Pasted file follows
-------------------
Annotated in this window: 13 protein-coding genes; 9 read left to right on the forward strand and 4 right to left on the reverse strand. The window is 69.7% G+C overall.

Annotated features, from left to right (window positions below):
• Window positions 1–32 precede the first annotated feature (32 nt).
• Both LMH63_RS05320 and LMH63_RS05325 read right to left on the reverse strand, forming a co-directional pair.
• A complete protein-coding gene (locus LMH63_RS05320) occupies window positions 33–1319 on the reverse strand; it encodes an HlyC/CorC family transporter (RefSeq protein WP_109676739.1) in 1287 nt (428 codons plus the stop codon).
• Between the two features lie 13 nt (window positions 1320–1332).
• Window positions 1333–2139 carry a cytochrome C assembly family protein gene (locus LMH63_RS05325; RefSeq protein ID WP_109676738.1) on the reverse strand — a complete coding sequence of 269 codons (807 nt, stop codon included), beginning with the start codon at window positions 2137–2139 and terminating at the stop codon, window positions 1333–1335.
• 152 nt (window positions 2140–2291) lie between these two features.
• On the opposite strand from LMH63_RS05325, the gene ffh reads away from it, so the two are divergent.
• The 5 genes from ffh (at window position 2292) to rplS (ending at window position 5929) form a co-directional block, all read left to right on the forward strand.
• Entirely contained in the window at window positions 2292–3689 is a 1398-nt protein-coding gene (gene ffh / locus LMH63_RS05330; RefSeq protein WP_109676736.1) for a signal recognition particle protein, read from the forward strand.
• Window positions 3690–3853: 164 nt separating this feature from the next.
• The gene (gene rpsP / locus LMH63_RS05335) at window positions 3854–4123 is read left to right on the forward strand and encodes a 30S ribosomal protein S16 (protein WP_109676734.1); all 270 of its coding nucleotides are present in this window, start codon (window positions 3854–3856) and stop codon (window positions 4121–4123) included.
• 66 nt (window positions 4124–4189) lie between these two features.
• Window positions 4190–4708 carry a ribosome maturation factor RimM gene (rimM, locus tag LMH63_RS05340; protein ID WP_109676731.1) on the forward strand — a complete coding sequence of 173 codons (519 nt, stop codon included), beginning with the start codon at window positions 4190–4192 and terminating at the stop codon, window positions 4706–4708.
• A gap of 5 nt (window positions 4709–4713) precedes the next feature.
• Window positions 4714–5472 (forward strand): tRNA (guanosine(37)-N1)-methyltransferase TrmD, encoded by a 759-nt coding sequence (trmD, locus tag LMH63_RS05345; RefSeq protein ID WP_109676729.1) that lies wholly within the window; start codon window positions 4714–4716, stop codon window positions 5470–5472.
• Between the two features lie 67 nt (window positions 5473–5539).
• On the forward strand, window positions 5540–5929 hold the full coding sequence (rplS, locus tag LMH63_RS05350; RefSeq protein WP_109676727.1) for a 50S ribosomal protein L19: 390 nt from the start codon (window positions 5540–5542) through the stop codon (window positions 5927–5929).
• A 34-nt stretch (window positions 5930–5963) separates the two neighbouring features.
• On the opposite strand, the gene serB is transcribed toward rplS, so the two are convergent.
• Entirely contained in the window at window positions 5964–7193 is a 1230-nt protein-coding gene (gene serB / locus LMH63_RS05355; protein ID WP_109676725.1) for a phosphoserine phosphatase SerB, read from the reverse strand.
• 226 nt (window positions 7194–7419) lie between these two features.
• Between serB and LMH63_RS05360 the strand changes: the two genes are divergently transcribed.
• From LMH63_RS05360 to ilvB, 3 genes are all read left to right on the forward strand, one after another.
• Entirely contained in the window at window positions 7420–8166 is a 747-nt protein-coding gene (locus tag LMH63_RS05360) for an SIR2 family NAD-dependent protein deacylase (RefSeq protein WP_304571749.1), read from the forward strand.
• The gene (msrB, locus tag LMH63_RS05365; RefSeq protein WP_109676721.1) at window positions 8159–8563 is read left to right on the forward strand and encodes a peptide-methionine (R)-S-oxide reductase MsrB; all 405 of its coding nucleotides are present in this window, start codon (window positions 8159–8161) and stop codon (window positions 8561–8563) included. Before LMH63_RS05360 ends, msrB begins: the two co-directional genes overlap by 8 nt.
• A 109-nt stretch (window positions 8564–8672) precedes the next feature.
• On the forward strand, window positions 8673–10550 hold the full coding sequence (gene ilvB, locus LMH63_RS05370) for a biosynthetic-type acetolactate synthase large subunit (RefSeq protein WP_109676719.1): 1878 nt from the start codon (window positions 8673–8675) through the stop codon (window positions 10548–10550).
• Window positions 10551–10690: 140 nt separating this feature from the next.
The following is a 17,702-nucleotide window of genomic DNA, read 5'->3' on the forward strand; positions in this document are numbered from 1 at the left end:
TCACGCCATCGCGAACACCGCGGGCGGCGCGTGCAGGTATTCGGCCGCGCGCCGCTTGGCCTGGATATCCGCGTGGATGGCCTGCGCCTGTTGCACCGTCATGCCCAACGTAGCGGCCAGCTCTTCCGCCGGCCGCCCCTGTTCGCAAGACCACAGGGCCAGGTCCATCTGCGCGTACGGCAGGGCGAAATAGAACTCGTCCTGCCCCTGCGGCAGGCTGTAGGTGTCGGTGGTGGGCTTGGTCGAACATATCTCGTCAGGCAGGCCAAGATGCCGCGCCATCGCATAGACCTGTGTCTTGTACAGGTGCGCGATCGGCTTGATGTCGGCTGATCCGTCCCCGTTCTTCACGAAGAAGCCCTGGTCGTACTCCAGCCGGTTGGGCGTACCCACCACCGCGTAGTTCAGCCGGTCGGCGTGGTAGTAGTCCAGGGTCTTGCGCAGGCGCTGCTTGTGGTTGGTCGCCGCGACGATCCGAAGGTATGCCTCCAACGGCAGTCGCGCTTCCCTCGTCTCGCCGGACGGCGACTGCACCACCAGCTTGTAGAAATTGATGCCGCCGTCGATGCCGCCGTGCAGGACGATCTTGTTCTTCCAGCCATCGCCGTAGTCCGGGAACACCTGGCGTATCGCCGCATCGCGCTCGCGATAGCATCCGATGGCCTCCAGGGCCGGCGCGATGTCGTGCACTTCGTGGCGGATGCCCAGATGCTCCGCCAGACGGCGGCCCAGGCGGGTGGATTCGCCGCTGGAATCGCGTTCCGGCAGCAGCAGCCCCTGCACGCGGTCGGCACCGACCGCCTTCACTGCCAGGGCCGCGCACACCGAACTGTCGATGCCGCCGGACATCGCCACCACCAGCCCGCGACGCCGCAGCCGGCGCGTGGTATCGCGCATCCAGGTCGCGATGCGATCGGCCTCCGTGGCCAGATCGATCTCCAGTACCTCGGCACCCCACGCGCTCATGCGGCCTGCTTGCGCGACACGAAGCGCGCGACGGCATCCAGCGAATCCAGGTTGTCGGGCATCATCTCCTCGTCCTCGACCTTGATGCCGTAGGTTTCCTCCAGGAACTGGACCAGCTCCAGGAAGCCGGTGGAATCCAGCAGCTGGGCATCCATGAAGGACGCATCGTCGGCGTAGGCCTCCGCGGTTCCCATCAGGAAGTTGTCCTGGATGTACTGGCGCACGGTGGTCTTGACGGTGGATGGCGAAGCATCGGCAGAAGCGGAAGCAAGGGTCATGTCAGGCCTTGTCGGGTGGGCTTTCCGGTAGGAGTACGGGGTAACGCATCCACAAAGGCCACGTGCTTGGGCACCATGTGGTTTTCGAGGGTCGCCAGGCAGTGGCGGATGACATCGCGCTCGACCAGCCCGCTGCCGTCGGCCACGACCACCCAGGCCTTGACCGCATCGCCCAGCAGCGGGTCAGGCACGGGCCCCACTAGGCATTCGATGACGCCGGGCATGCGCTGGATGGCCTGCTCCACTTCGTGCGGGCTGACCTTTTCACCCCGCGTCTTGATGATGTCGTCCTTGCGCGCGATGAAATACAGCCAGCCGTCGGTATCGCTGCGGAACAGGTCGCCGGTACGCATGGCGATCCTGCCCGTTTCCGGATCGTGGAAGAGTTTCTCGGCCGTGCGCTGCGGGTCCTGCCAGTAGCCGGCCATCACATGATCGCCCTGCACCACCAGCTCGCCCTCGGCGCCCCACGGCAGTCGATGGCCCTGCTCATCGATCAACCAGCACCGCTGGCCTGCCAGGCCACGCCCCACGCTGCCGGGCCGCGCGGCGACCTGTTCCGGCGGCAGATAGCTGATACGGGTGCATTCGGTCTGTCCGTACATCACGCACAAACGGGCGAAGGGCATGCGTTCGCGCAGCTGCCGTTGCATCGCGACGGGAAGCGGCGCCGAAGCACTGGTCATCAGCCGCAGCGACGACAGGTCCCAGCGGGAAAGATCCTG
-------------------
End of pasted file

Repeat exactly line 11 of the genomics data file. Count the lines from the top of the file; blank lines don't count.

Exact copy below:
• Entirely contained in the window at window positions 2292–3689 is a 1398-nt protein-coding gene (gene ffh / locus LMH63_RS05330; RefSeq protein WP_109676736.1) for a signal recognition particle protein, read from the forward strand.